Stuart Mill English

How to Learn, How to Teach English

Deck of Cards

Deck of Cards

This is another one-hour conversation activity. For an introduction to the series, click here. Enjoy.

Name: Deck of Cards

Prep Time: None

Materials: A deck of cards

Primary Objective: Review previous themes

Other Benefits: This is a nice combination kinesthetic/visual activity.



Pre-Speaking #1 (10 minutes)

On the board, write four themes that you’ve already discussed in class (For example: Getting to Know You, Travel, The Home, and Clothing).

Write a sample discussion question next to each theme (For example: What’s your favorite subject? Do you like to travel? Do you have a messy room, and Do you have a favorite shirt? Why do you like it?)

Go around the class and ask each question to a couple of students.

Now ask the students to suggest another discussion question for each topic. Write them on the board and ask each question to a couple students.

In the end, your board should look something like this:

Theme 1: Question 1 (from teacher), Question 2 (from student)

Theme 2: Question 1 (from teacher), Question 2 (from student)

Theme 3: Question 1 (from teacher), Question 2 (from student)

Theme 4: Question 1 (from teacher), Question 2 (from student)

Pre-Speaking #2 (10 minutes)

Next, write a suit next to each theme (e.g. a Heart next to Getting to Know You, a Diamond next to Travel, a Club next to The Home, and a Spade next to Clothing)

Now give each student two cards. They should write a discussion questions that match their suits. (e.g. if they have a Diamond and a Club, they’d write questions about Travel and The Home)

For students that finish quickly, give them more cards. Keep passing out extra cards until everyone has written at least two questions and time has passed.

Speaking (30 minutes)

Collect all of the cards from the students.

Have the students stand up and ask their questions to another student.

After they’ve asked and answered most of their questions, yell “find another partner!” They should find a new person and ask that person their questions.

Post-Speaking (10 minutes)

Ask the class for questions from each suit. Then ask random students the questions again as a review.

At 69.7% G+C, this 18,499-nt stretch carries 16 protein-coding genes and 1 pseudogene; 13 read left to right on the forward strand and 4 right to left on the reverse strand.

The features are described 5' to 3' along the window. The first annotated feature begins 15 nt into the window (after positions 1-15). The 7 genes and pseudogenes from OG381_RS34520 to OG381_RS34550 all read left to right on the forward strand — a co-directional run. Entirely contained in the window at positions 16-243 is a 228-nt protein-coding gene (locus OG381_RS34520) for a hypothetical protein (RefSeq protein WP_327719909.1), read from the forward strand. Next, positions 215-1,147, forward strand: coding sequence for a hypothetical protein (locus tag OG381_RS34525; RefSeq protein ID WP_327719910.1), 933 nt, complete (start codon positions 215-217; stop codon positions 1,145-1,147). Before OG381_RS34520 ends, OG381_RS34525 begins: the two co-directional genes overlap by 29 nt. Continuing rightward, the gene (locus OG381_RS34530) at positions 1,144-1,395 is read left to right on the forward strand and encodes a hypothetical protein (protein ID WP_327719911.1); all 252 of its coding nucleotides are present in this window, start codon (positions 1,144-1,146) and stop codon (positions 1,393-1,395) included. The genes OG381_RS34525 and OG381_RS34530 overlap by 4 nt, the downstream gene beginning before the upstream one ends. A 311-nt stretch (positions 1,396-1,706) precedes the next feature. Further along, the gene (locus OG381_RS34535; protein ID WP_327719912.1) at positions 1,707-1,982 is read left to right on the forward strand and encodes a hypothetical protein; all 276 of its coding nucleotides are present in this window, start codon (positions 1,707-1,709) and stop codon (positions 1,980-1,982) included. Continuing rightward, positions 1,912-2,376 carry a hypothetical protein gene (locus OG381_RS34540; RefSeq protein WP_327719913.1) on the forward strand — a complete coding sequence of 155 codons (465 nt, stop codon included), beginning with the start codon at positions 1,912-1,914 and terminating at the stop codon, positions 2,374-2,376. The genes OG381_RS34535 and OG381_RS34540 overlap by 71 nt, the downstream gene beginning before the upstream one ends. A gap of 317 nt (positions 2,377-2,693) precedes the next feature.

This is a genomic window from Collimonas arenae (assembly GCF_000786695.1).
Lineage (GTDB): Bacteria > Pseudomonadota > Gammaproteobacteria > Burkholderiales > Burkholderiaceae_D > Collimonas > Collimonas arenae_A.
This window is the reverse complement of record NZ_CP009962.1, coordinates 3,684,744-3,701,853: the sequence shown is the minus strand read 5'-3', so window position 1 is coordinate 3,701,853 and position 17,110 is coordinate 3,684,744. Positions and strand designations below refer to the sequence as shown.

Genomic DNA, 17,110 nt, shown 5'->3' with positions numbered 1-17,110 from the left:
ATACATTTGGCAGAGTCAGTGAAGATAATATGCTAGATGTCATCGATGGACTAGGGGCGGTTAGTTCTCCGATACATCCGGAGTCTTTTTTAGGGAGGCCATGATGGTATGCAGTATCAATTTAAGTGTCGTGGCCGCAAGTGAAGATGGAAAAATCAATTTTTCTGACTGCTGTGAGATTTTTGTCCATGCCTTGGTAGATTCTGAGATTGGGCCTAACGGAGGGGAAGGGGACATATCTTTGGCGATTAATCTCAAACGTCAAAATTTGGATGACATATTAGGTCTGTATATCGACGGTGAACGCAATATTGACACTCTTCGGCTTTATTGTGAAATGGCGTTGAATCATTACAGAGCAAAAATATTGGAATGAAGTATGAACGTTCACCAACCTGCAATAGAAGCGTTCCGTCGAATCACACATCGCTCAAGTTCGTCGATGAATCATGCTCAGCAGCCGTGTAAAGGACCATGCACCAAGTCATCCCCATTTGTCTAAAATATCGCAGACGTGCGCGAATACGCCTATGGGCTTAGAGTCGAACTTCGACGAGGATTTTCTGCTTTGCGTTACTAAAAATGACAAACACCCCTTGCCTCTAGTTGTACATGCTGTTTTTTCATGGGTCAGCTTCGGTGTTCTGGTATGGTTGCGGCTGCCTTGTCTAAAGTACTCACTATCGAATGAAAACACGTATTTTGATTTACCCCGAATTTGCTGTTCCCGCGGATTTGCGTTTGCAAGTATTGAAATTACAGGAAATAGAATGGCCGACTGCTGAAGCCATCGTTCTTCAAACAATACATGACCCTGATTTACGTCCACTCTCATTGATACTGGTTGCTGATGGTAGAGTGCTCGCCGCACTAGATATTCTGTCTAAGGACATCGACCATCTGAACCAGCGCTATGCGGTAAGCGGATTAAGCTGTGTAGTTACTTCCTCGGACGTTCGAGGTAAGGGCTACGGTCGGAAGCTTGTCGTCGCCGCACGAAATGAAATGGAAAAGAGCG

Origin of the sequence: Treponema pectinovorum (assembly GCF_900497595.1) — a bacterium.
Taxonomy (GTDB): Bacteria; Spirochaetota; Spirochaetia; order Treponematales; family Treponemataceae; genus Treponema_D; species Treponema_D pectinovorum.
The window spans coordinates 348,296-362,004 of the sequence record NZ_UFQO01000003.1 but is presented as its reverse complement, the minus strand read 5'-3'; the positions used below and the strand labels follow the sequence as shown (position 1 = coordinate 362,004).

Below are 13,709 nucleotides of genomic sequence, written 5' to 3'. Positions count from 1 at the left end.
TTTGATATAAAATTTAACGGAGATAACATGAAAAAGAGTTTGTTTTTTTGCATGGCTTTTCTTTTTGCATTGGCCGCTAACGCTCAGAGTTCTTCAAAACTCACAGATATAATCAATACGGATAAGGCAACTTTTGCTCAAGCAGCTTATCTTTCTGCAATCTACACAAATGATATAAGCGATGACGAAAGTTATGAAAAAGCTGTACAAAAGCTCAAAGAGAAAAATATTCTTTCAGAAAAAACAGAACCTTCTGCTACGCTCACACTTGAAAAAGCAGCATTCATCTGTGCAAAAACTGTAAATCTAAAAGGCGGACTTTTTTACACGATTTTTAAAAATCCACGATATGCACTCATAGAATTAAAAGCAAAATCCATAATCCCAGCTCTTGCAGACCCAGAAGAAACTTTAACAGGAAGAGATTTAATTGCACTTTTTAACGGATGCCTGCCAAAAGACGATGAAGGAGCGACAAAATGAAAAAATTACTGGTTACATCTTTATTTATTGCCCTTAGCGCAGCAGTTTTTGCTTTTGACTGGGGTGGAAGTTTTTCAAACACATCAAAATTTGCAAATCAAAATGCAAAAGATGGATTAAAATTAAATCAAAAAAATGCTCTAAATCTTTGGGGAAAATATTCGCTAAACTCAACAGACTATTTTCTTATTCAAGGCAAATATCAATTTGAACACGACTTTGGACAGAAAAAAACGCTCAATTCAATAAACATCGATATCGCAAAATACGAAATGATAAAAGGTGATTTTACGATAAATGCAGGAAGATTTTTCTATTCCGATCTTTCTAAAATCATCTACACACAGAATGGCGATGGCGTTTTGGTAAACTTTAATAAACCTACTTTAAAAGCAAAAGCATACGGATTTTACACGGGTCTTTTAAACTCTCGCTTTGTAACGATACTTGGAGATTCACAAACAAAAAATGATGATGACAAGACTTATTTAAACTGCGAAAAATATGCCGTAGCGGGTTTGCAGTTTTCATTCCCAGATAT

Give the students two cards again. They should now find someone else with a question on that suit’s theme and write it down. Basically, they’re just copying questions from other students, but in a complicated way.

Repeat the Speaking portion, but with their new questions.

Extension #2

Have a “follow-up” questions contest.

Bring two students to the front of the class. One student should ask one of their questions. The other student should answer.

Now, the first student should ask as many follow-up questions as possible. When they run out of follow-up questions, note how many they asked and have them sit down. Bring another two students to the front and repeat the process. See which student in the class can ask the most follow-up questions.


Ideas for Homework: Have the students write 13 discussion questions on each topic. They should label the questions with suits and numbers. Their best question should be their “ace” question. A “two” question can be silly or stupid.

Modification for Lower Levels: It should be OK, but you may need to put the structure for discussion questions on the board in a more specific manner. So, instead of just putting examples on the board, you could also put up something like “Do you like _____?” “Yes, I like _______.” or “No, I don’t like _________.”

Modification for Higher Levels: None needed. Just make sure they’re asking appropriately open-ended questions as they write them.

Modification for Small Groups: Pass out five or six cards at the beginning. During the Speaking portion, call out a suit and discuss all of that suit’s questions as a group. Then do the next suit. You can still ask the questions again at the end. It’s good repetition.

Modification for Private Lesson: Alternate pulling cards from the deck and asking your student and having them ask you questions. If you pull a face card, you also have to ask three follow-up questions.

Modification for Different Themes: Assign different themes to the different suits.

June 25, 2010 Posted by | Conversation Lesson Plans, Lesson Plans | , , , , | 1 Comment